or, Had I But Known: A Primer on Photos
Today, if all goes well, principal photography will begin on Ryan Gingerich's book. This is part of the project is always fraught with danger. Depending on how things go, it either means that the project will soon be finished, or that I have a boatload of work ahead of me. (Actually, no matter what happens, I have a boatload of work ahead of me. However, the size of the boat -- whether it be a dinghy or a battle cruiser -- remains to be decided.)
When I wrote my first book, I was unaware of certain key questions that needed to be asked before I signed the contract. One of those questions was "who will be the photo editor?" It wasn't until late into the process that I discovered I, the writer, was destined for the job.
The photographer for the project, a wonderfully talented individual, had never photographed for a book before. He took pictures -- over 4000 beautiful images. And then he gave them all to me.
Since I'd never written a book before, I wasn't certain what the protocol was. However, after spending literally weeks wading through photo after photo after photo after photo, I realized there had to be a better way.
Through trial and error, I've developed a system that works for me. It seems to be the most efficient, the least time-consuming, and the least painful for all involved. If I can get everyone, the models, the photographer, the expert, and me on the same page, the shoot goes quite quickly. The key, I've discovered, is taking the reins and directing the entire thing. (I was reluctant to do this at first. I felt that it smacked of dictatorship. But after several nearly disastrous projects, I discovered that "dictator" isn't necessarily a bad word.)
The first step is writing the text. Polish the text until it shines. Get the manuscript ready.
Then, go through the text and look for words that lend themselves to visual representation. Find the phrases that require illustration. Find the words that are particularly evocative. Think of an appropriate illustration for this text, and describe it.
Give each illustration a unique number. The easiest way to do this is in sequence within each chapter. For instance, every illustration in chapter 1 will begin with the number one. I generally use a dot to separate the sequence number from the chapter number. The first photo in Chapter 1 is titled photo 1.1. The second in the same chapter is titled photo 1.2, and so on.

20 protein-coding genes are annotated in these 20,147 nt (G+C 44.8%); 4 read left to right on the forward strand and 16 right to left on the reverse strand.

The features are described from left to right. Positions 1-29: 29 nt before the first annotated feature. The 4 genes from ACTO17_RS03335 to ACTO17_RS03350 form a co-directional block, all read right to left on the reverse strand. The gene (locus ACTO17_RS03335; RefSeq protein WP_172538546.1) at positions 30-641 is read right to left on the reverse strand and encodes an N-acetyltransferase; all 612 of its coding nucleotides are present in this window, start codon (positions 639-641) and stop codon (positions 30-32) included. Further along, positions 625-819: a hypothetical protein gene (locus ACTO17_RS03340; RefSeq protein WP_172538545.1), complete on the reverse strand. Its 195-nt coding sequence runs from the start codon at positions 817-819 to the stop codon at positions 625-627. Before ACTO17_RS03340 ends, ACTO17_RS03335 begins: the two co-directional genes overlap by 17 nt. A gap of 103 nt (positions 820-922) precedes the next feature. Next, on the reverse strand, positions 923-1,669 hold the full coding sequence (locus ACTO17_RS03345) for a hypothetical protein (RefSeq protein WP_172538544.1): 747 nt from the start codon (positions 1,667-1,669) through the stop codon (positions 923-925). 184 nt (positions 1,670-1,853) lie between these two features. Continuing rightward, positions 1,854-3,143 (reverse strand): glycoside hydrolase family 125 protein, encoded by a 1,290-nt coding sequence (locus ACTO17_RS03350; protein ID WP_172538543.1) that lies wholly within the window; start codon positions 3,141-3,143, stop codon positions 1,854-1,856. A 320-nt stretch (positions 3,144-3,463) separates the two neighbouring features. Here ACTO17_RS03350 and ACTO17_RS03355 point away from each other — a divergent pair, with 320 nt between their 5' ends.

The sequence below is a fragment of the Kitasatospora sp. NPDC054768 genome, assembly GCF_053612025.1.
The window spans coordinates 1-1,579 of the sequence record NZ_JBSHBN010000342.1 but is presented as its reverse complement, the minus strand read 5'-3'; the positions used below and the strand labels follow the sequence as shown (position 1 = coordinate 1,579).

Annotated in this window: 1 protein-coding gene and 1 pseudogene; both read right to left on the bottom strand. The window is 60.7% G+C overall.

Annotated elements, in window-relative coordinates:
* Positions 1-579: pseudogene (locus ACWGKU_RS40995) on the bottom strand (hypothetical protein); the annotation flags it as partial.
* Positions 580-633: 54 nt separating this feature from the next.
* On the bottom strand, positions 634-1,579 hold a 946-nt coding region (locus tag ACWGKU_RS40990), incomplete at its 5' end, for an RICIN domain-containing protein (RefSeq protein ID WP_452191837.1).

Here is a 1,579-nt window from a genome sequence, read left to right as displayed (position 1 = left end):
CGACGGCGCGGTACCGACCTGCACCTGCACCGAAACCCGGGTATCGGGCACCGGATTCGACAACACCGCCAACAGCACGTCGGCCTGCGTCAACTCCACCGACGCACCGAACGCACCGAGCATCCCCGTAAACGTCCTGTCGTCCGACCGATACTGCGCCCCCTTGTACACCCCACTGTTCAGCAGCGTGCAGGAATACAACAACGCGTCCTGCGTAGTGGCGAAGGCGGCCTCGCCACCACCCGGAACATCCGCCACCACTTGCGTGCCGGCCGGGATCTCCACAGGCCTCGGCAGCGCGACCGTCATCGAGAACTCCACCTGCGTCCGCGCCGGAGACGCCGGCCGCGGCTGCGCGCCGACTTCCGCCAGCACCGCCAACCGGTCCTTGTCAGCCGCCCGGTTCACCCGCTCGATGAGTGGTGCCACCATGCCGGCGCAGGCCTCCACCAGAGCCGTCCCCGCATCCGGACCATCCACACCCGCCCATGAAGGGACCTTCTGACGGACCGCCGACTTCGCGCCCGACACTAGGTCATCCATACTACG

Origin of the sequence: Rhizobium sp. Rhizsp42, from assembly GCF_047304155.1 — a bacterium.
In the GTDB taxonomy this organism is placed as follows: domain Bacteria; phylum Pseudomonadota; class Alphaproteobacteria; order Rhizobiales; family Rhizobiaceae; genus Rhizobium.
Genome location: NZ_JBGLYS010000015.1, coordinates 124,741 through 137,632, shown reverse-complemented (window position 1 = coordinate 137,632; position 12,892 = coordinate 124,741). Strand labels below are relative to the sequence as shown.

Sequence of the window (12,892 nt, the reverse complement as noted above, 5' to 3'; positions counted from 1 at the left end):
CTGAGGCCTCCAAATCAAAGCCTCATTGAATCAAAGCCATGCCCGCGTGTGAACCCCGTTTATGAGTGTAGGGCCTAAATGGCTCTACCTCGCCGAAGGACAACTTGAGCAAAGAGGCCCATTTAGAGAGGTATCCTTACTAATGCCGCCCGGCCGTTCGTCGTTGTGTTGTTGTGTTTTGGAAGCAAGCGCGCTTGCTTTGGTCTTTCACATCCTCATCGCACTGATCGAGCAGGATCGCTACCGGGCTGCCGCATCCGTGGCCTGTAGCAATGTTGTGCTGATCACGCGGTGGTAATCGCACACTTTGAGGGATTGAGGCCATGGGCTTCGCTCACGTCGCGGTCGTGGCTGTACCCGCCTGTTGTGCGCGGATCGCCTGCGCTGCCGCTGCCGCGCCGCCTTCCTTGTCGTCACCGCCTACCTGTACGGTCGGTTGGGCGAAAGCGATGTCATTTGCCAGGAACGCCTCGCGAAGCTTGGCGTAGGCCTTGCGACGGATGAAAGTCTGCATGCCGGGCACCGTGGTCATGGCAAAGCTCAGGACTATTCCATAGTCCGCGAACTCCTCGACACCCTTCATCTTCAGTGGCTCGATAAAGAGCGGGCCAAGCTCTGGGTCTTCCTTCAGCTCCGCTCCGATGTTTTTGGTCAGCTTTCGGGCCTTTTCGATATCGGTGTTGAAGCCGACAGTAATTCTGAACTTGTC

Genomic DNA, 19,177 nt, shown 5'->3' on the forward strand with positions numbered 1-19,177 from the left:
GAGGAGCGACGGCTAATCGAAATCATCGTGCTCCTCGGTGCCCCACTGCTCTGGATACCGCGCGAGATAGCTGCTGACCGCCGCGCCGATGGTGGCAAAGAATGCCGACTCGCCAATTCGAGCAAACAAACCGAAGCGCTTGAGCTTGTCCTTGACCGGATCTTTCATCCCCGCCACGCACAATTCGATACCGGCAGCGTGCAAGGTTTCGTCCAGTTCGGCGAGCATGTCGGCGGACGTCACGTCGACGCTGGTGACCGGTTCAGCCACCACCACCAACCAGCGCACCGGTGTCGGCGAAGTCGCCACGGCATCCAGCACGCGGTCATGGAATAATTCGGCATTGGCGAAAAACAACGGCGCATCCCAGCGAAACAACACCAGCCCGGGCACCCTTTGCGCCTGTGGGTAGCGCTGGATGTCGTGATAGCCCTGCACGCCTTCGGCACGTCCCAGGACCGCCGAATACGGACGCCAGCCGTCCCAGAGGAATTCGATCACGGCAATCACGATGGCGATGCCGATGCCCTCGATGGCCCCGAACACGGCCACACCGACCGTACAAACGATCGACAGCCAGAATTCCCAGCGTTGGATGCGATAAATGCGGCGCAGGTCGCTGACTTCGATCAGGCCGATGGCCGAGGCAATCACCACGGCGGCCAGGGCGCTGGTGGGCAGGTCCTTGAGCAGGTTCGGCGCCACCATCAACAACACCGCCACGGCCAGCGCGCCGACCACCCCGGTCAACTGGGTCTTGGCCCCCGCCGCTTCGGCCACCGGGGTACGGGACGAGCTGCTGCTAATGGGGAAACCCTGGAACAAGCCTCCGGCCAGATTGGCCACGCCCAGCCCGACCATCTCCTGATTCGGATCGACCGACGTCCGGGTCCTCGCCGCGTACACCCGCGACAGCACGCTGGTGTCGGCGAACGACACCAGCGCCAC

Photos that require being grouped in a sequence, as is often the case with how-to books, are designated with alphabetical letters. So, for instance, four photographs in a sequence might be titled photo 1.1A, 1.1B, 1.1C, and 1.1D.
Directly underneath each photo description, I write a short suggested caption. Captions for photos and illustrations are generally taken from the manuscript text, and then elaborated upon in further detail.
What I've gone through the entire manuscript and indicated where illustrations are appropriate, I make a chart. The chart includes the photo name (1.13, for instance), the short description, and the suggested caption for the illustration.
This chart goes to the photographer, and becomes his or her shot list.
As each shot is taken, the photographer can indicate the frames or file names of the two or three best photos for each required illustration. I tell the photographer in advance that I do not want every single photograph he or she snapped. I only want ones he or she would feel proud of if they appeared in print. This, I have discovered, narrows my selection process down immeasurably.
I generally have 2 to 5 photographs for each possible illustration. I prefer doing the initial photo selection off of thumbnails because it takes so much less time than working off the flow photograph file. I weed out the ones that are patently inappropriate for the text. Then I look at the full files and find the ones that best match the text.
I insert the name of the appropriate file in the manuscript text next to the photo number. My goal is to make the entire manuscript submission readily and easily understandable for the publisher. The publisher then receives a hard copy of the manuscript, printouts of the photo thumbnails, a CD of the large photo files, and an electronic version of the manuscript file.
If all goes well, complete photo selection, edits, and placement can be done in a few days. If all does NOT go well, photo selection alone can take nearly as long as writing the manuscript in the first place. I'm keeping my fingers crossed.
In Other News
Made good headway on the Novel in Progress today, while I await the photos to come in for Ryan's book. I'm really enjoying the long-term creative process that a novel requires.
I'm looking forward to tomorrow. Not only is it the next meeting of the Writing Practicum, but a friend that I met at the Christian Writer's Conference in Grand Rapids earlier this summer is planning to come spend the day with me at the beach talking writing stuff. Sounds great! Nothing like a kindred spirit to sharpen the creative edge and make the Muse work overtime!